Though 3D movies have been around for a while, the experience of visiting a cinema to catch the latest blockbuster is dampened by unwieldy glasses and the limitation of only one fixed perspective being offered to all. The illusion of depth is present, but this is far removed from the hologram-like, multiple-perspective experience which would truly wow movie-goers. MIT's Media Lab’s Camera Culture group proposes a new approach to 3D images that promises glasses-free multiple-perspective 3D. Perhaps best of all though, MIT's technique uses inexpensive existing LCD technology, clearing the way for the tech to be implemented into TV's.
Holography works, but...
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“Holography works, it’s beautiful, nothing can touch its quality,” enthused Douglas Lanman, a postdoc at the Media Lab. “The problem, of course, is that holograms don’t move. To make them move, you need to create a hologram in real time, and to do that, you need … little tiny pixels, smaller than anything we can build at large volume at low cost. So the question is, what do we have now? We have LCDs. They’re incredibly mature, and they’re cheap."
In order to understand the MIT-based team’s proposal, it’s useful to consider the Nintendo 3DS. The 3DS sports a glasses-free 3D display which provides an illusion of depth made possible by a relatively simple process: in the top screen, two layered LCD screens display two slightly offset images which represent each perspective of the user's eyes. Meanwhile, the bottom screen merely shows alternating dark and light bands in order to ensure each eye sees only the image intended for it. A limitation to Nintendo's console is that users must keep their gaze in a fixed position to experience the 3D effect.
Researchers at the Media Lab Camera Culture group reasoned that they could take the principles utilized by Nintendo still further. By tailoring the patterns displayed on the top and bottom screens to each other, the team was able to filter the light emitted by the display in a more sophisticated way and thus create an image that would alter with varying perspectives. Dubbed HR3D, the project appears to be independent to the other MIT-based holographic television project we previously reported on.
Reducing the hertz
The researchers first calculated that for the HR3D to offer convincing multiple-perspective 3D, the screen used would be required to flicker ten times for every frame of 3D video, pushing said screen up to an impractical 1,000 Hz refresh rate. But by combining two LCD screens in unison, the Media Lab team was eventually able to get the required refresh rate for convincing multiple-perspective 3D down to a more realistic, but as yet still unattainable, 360 Hz.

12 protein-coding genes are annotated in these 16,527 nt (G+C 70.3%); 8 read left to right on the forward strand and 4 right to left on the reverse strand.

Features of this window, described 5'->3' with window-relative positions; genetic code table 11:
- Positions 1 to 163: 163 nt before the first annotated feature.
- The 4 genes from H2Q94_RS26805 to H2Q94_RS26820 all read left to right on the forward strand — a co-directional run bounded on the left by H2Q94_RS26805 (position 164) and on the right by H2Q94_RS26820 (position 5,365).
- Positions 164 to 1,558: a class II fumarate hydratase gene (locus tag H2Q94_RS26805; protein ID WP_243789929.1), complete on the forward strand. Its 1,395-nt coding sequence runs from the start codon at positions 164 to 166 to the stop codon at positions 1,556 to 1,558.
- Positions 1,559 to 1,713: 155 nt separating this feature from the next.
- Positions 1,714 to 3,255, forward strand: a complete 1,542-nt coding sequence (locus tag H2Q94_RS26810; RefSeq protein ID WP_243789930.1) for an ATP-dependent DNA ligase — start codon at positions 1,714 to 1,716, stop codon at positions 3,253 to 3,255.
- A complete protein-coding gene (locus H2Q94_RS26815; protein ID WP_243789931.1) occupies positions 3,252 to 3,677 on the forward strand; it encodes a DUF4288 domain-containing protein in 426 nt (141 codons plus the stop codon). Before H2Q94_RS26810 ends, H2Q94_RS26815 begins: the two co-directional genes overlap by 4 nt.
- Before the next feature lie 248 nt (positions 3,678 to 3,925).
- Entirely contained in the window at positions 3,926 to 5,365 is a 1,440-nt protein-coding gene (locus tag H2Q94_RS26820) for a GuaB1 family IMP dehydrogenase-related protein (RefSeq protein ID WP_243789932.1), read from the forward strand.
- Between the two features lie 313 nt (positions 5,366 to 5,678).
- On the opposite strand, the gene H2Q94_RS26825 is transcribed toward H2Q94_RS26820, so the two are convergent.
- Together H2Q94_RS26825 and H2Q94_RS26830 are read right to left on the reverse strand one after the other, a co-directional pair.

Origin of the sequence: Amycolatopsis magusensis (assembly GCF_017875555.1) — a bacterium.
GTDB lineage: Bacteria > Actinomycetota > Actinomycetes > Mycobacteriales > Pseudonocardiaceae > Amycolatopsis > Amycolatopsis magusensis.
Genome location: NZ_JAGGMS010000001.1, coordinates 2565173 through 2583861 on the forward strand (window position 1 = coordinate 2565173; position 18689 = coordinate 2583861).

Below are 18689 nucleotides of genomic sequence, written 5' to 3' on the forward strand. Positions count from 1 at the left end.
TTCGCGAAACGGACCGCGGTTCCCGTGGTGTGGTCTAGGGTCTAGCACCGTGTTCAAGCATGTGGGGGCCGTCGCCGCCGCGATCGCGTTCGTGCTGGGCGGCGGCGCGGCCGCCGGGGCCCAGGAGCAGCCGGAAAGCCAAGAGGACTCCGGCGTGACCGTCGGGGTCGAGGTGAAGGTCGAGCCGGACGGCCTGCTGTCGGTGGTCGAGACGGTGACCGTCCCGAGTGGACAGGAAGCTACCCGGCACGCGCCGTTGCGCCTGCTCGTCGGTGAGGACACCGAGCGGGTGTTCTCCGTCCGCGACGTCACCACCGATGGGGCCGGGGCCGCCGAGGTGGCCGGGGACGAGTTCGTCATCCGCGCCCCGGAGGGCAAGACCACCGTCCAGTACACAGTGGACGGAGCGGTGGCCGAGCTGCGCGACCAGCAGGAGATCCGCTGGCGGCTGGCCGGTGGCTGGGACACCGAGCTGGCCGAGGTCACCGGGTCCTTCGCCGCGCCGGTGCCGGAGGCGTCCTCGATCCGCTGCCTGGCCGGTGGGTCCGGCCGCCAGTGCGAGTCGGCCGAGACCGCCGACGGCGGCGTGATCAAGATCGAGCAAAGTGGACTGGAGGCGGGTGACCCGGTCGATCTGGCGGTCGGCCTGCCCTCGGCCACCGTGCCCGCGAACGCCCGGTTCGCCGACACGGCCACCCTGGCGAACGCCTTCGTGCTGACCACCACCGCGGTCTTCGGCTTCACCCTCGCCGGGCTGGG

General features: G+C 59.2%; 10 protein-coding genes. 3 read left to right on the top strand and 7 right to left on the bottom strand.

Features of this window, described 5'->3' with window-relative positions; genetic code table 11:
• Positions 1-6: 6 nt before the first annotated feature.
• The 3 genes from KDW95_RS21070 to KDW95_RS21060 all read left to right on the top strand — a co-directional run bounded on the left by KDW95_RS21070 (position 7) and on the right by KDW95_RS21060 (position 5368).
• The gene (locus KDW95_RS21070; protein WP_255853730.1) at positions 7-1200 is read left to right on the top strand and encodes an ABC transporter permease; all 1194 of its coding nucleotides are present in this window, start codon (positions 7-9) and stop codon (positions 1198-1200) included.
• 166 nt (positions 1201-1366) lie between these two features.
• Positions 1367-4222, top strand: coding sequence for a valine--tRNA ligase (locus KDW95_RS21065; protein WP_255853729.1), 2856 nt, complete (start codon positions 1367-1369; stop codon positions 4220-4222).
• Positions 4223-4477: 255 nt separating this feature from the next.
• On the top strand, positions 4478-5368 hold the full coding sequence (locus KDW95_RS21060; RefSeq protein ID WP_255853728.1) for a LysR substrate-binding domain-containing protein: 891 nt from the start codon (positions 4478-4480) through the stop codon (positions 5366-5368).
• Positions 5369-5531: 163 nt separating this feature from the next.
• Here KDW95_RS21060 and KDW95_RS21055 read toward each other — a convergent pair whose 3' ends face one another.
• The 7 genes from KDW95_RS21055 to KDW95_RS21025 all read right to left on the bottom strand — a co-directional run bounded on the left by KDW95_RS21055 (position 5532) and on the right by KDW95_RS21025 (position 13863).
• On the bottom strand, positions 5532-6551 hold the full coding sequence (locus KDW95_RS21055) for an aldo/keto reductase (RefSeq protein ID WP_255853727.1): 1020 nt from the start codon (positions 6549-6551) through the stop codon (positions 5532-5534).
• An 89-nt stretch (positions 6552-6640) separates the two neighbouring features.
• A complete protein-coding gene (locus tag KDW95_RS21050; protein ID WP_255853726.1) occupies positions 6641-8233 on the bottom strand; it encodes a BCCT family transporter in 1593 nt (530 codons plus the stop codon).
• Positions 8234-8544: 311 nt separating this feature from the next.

This solution brought its own problems though, as using two LCD screens in unison increases the complexity of calculating the required patterns, so the team then turned to Computed Topography (CT) technology that is used in medical imaging. It turns out that the computation involved in CT technology is very similar to the math that the MIT Media Lab Camera Culture group is dealing with.
“The way I like to think about it is, we’re building a patient whose CT scan is the view,” said Lanman.
Once the numbers were crunched with the help of CT technology, a display was produced that approaches the experience of a true moving hologram. Until an LCD display is able to offer refresh rates of 360 Hz, the existing limit of 240 Hz is ample for proving the possibilities of the project. Since LCD's have doubled from 120 Hz to 240 Hz in recent years, it's entirely possible that 360 Hz will be available soon.
Still in development
At this year's Siggraph computer-graphics conference, the Media Lab researchers will demonstrate two prototype displays: one which uses three LCD panels and another which employs just two panels. To widen the viewing angle of the display, the latter places a sheet of lenses developed for stereoscopic display systems that refract light left and right in between the pair of LCD panels. With the three-panel prototype, the 3D illusion offered is consistent within a viewing angle of 20 degrees, but the refractive-lens prototype can offer viewing angle of 50 degrees.
HR3D is still very much in the development stage at this point and there's significant work to be done before we see multiple-perspective 3D TV in our homes, not to mention the fact that the relevant LCD technology still needs to be created. That said, should the HR3D prove as cost-effective and technologically feasible as these experiments suggest, awe-inspiring home TV setups could indeed become commonplace in the near-future.
The video below further details the approach taken by the Media Lab team.